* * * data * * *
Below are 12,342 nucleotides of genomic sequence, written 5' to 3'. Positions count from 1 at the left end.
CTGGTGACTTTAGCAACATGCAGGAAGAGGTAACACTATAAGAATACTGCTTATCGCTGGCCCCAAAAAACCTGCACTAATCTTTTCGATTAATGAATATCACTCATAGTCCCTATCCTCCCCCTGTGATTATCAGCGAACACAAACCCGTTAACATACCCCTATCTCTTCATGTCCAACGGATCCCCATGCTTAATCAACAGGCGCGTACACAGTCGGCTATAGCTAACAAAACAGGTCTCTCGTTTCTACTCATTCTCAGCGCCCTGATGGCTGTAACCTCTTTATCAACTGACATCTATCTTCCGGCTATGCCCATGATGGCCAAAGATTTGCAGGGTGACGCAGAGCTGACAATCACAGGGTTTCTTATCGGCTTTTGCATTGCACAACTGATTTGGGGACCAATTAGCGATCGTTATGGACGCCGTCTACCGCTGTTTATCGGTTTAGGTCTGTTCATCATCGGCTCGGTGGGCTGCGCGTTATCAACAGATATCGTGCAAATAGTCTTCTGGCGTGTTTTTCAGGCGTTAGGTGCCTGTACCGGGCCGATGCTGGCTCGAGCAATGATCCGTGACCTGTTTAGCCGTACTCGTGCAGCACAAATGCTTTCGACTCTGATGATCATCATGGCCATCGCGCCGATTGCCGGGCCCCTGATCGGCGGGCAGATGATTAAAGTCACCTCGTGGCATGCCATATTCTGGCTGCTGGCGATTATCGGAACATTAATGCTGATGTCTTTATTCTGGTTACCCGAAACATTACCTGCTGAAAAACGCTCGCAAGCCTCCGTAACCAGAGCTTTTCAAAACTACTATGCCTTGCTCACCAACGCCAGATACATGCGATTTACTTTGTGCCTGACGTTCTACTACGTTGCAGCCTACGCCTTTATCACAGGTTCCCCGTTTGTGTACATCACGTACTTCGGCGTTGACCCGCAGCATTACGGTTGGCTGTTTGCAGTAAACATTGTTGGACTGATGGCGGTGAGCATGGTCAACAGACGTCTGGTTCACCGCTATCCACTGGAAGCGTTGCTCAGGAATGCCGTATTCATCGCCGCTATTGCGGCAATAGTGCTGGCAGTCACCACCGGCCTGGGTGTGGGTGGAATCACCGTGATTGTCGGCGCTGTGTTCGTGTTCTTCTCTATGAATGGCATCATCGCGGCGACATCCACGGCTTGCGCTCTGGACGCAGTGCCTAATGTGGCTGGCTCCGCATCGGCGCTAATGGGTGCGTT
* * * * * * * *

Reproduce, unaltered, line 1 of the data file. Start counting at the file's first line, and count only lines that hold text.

Below are 12,342 nucleotides of genomic sequence, written 5' to 3'. Positions count from 1 at the left end.